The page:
The goal of this project is to use neuroimaging and neuromodulation to test the hypothesis that cerebellar dysfunction contributes to predictive processing deficits in autism spectrum disorder (ASD). ASD is a neurodevelopmental disorder characterized by social and communication deficits, repetitive behaviors, and restricted interests. The rapidly rising incidence of ASD represents a considerable public health issue, and a better understanding of the neurobiological bases of ASD is necessary to improve diagnosis and treatments. Structural and functional differences in the cerebellum are amongst the most commonly-reported brain findings in ASD populations. However, despite extensive evidence of cerebellar dysfunction in ASD, the exact contribution of the cerebellum to ASD remains unclear. Our previous work has helped to establish a role for the human cerebellum in cognitive and affective processing and has elucidated functional subregions within the cerebellum, providing a new framework for understanding the role of the cerebellum in ASD. Our investigations of the relationship between cerebellar subregions and core ASD symptoms have shown convergence between structural differences and functional deficits in the right posterolateral cerebellum (lobule VII). It is thought that the cerebellum can modulate cortical function to optimize performance, specifically during tasks requiring prediction based on context; therefore, we propose that cerebellar dysfunction may underlie the proposed deficits in Bayesian prediction in ASD. We will use cerebellar transcranial direct current stimulation (tDCS) and neuroimaging in typically-developing (TD) and ASD adults to test the hypothesis that cerebellar dysfunction leads to predictive processing deficits in ASD. TD individuals and adults with ASD will complete motor, social, and language prediction tasks after anodal, cathodal and sham tDCS is applied to right lobule VII, the most consistent cerebellar candidate region. We will use a within-subjects design to determine the effects of tDCS polarity on task performance and combine tDCS and neuroimaging to investigate resting-state and task-based functional MRI activation patterns after cerebellar tDCS. We predict that: ASD participants will show specific deficits on predictive trials that are modulated by cerebellar tDCS; cerebellar tDCS will specifically affect performance during predictive vs. non-predictive trials in TD and ASD groups; and there will be activation changes in the cerebellum and broader cerebro-cerebellar circuits following tDCS. To better understand individual differences, we will examine the behavioral profiles and the neural signatures of those that respond vs. those that do not respond to tDCS. This project will advance our understanding of the neurobiological bases of ASD and lay the groundwork for future translational research. Our use of neuroimaging will allow us to determine the neural effects of cerebellar tDCS, and we hope to gain a better understanding of which individuals might benefit from cerebellar tDCS. Cerebellar neuromodulation offers an inexpensive and novel potential therapeutic option for adults with ASD that targets the neurobiological basis of the disorder.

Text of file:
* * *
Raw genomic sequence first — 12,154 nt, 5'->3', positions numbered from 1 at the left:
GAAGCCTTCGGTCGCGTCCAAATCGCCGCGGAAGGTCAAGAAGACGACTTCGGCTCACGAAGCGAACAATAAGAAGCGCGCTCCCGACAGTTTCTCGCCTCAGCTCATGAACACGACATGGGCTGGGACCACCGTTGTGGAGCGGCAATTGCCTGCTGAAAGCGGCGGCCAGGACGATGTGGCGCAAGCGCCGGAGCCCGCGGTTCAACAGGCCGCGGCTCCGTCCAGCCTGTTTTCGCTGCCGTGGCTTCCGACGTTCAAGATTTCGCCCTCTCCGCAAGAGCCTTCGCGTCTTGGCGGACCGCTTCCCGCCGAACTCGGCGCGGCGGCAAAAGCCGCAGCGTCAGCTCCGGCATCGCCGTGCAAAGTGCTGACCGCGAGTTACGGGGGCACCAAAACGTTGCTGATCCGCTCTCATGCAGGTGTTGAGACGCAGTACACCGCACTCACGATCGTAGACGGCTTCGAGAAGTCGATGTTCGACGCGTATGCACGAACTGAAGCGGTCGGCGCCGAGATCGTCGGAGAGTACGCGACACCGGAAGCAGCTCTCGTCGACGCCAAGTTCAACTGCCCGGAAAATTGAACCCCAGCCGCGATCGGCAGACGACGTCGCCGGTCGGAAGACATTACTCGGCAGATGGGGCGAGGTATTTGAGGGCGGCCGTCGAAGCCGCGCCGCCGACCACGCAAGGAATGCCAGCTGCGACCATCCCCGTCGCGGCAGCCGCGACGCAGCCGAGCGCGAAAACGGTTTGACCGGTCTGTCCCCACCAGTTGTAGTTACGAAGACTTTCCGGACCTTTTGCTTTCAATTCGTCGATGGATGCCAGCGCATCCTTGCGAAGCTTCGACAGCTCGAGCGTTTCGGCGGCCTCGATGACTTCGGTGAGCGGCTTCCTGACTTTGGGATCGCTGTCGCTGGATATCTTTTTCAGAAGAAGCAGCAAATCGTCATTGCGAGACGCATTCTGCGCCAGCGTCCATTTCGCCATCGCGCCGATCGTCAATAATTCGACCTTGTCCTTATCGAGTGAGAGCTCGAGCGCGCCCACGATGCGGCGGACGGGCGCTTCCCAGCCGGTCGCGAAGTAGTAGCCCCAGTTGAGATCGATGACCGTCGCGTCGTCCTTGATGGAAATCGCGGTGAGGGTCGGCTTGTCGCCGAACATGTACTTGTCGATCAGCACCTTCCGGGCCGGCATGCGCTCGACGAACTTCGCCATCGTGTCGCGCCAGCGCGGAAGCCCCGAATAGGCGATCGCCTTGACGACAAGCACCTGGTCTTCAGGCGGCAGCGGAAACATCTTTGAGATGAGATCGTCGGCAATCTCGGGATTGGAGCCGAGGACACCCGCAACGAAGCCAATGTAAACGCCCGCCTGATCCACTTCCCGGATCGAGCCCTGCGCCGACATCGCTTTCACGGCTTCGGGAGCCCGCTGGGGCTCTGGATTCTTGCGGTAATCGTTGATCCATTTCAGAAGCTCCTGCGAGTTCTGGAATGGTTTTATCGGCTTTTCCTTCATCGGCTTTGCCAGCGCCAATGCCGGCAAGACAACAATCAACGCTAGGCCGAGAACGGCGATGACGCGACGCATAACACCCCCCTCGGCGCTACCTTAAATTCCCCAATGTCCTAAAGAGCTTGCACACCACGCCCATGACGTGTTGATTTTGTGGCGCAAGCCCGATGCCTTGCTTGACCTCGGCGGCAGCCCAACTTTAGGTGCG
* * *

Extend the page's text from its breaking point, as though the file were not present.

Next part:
Public Health Relevance

This project aims to investigate whether adults with autism spectrum disorder (ASD) have difficulties predicting what happens next during movement, language and social interaction tasks, and whether we can improve their performance by stimulating the brain with low-level electrical current. We will apply the current to a part of the brain called the cerebellum, which is involved in prediction and has been shown to differ both structurally and functionally in ASD, and we will monitor brain activation changes using neuroimaging. This study will provide important information that will help us to determine whether cerebellar stimulation is a potential treatment for adults with ASD.

Agency
National Institute of Health (NIH)
Institute
National Institute of Mental Health (NIMH)
Type
Academic Research Enhancement Awards (AREA) (R15)
Project #
1R15MH106957-01
Application #
8878676
Study Section
Special Emphasis Panel (ZRG1-BBBP-X (81))
Program Officer
Gilotty, Lisa
Project Start
2015-04-01
Project End
2018-03-31
Budget Start
2015-04-01
Budget End
2018-03-31
Support Year
1
Fiscal Year
2015
Total Cost
$402,769
Indirect Cost
$119,899
Name
American University
Department
Psychology
Type
Schools of Arts and Sciences
DUNS #
077795060
City
Washington
State
DC
Country
United States
Zip Code
20016
D'Mello, Anila M; Turkeltaub, Peter E; Stoodley, Catherine J (2017) Cerebellar tDCS Modulates Neural Circuits during Semantic Prediction: A Combined tDCS-fMRI Study. J Neurosci 37:1604-1613
Stoodley, Catherine J (2016) The Cerebellum and Neurodevelopmental Disorders. Cerebellum 15:34-7
Stoodley, Catherine J; Limperopoulos, Catherine (2016) Structure-function relationships in the developing cerebellum: Evidence from early-life cerebellar injury and neurodevelopmental disorders. Semin Fetal Neonatal Med 21:356-64
Schutter, Dennis J L G (2016) A Cerebellar Framework for Predictive Coding and Homeostatic Regulation in Depressive Disorder. Cerebellum 15:30-3
D'Mello, Anila M; Stoodley, Catherine J (2015) Cerebro-cerebellar circuits in autism spectrum disorder. Front Neurosci 9:408